To recap, if loose-coupling is a core SOA principle that promotes business agility then the use of event handlers invoked using messaging technology and canonical business events can be used to deliver this goal. The enterprise does not need to invest in a SOAP stack right away to achieve this goal. If desired technology standardization and interoperability can be introduced at a later phase by turning these event handlers into web services. This two phased approach defined above enables the enterprise in pushing off investment in the technology stack to a future phase without sacrificing business agility and/or offering novel business capabilities.
 
Please feel free to drop me a note.
thanks.
surekha -

Tuesday, August 09, 2011

Launching MDM as Part of Larger Initiatives

Let me walk through a situation that may be common in many organizations. You as an IT visionary recognize the need for MDM initiative but are having difficulty appropriating funding due to cost concerns or simply as a result of organizational inertia. You decide to ride the coat tail of another major initiative that is somewhat related to the successful implementation of the MDM. Is it a good idea? I would suggest yes, but be careful about setting expectations and having the right level of buy in or your successful execution of MDM initiative may be perceived as not so successful. This may happen due to personalities involved or not having MDM implementation risks included in your schedule or cost estimates. You can be sure that you are going to run into data issues, and amount of data you wil have to deal with will always be more than you think. All these issues may impact the larger intiative and will reflect badly on the MDM effort.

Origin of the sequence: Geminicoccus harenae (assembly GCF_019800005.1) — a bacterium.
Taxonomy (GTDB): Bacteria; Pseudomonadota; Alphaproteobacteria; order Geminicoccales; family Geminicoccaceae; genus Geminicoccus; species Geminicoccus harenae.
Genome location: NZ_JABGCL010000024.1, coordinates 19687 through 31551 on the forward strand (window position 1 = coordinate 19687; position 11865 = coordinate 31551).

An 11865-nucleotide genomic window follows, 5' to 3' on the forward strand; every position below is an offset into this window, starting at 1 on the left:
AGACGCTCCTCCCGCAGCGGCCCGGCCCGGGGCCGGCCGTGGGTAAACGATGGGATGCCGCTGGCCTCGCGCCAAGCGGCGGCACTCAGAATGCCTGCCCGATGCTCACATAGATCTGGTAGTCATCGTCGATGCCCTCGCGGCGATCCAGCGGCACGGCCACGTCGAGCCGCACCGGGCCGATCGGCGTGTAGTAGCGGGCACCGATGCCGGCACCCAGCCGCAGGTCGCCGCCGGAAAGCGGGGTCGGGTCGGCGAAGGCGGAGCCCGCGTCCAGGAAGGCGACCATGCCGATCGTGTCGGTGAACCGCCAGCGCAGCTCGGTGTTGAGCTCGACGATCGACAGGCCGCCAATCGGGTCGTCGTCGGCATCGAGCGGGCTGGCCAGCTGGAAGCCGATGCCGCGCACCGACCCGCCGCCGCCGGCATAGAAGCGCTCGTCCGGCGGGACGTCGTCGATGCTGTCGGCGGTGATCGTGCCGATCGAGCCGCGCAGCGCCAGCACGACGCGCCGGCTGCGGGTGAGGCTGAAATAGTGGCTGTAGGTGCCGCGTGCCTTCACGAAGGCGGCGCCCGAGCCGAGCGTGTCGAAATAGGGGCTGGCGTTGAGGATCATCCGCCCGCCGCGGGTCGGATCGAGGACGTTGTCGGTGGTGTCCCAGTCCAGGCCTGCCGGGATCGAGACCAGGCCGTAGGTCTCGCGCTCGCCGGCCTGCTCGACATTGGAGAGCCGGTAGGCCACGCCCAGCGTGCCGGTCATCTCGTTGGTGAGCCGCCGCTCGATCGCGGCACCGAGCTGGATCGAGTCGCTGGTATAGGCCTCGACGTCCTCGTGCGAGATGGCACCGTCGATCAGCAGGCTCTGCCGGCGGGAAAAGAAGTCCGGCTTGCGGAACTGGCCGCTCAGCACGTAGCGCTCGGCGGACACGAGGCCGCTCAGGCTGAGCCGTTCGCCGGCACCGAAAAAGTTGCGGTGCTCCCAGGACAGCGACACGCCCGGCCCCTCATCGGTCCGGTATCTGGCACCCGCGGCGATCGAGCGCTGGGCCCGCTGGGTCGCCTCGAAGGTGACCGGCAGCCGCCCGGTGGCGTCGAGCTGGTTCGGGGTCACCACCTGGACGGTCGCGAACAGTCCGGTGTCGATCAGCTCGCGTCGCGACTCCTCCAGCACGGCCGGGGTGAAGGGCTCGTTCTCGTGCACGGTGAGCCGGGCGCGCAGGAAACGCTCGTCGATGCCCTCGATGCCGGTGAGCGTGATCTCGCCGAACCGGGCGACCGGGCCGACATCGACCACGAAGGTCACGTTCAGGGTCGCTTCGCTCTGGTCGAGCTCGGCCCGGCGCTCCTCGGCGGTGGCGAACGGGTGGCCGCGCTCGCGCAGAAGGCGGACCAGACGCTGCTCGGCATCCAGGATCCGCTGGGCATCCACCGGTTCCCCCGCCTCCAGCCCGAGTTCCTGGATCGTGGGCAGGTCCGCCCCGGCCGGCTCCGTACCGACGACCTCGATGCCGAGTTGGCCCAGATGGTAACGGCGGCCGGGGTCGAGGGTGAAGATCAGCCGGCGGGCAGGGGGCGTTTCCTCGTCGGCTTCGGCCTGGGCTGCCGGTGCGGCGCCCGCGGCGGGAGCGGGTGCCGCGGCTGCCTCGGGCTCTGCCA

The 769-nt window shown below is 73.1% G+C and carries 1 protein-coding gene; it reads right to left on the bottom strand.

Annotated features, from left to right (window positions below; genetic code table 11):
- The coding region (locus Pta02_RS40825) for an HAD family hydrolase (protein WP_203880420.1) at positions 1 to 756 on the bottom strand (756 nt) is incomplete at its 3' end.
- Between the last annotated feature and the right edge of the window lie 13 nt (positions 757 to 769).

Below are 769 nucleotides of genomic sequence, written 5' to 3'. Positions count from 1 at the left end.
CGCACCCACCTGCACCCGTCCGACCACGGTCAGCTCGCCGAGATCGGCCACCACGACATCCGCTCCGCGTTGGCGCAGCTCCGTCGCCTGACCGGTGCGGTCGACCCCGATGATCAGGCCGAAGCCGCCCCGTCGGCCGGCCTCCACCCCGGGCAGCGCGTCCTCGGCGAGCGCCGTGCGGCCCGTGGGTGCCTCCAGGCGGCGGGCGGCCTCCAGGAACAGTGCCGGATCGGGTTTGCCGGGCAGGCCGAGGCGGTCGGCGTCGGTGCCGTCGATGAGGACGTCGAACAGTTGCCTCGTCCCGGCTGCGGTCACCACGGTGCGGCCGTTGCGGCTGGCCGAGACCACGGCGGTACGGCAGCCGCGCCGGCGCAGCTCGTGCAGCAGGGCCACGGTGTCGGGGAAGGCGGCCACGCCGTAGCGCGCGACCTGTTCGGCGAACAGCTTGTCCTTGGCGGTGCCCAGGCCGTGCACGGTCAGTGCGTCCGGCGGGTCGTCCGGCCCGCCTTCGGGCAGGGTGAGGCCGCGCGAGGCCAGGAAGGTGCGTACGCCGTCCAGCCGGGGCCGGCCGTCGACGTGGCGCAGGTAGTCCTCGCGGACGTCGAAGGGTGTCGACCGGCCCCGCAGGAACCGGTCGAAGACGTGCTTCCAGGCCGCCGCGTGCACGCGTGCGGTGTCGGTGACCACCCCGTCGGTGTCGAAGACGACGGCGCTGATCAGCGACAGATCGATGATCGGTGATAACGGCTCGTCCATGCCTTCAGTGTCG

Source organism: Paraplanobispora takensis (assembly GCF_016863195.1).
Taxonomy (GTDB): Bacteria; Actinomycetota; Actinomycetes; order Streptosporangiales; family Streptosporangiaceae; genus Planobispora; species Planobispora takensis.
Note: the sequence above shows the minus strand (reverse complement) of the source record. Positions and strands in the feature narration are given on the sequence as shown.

Make sure all stakeholders understand that while MDM is expected to support the larger initiative, it has its own benefits and its goals are much larger in scope. Also, include additional time and cost to mitigate the risks.


Ashok

Saturday, July 02, 2011

Business Event Subscriber Responsibility?

Thought I would write a comment about what are some of the expectations of a business event subscriber.  These would be rules that the business event publisher could depend on.  These sets of rules form the basis for Event Driven Architecture (EDA) based implementations.


Subscribers of business events and business alert notifications often assume that the business event publisher is responsible for insuring that duplicate events and any repeat alert notifications are suppressed. However, to protect itself the subscriber has to be able to "analyze" the business event to determine if the erroneous event/ alert was sent by the business event provider, messaging architecture or the enterprise service gateway. The subscriber (business application, business process) would have to "know" when to discard the business event as being a duplicate event, as well as when to re-apply the same business event, which could have been issued as a result of change in the business policy or due to an increase in the business alert thresholds.  Knowing when an event transmission is real versus a false notification insures that the outcome of the EDA implementations are valid.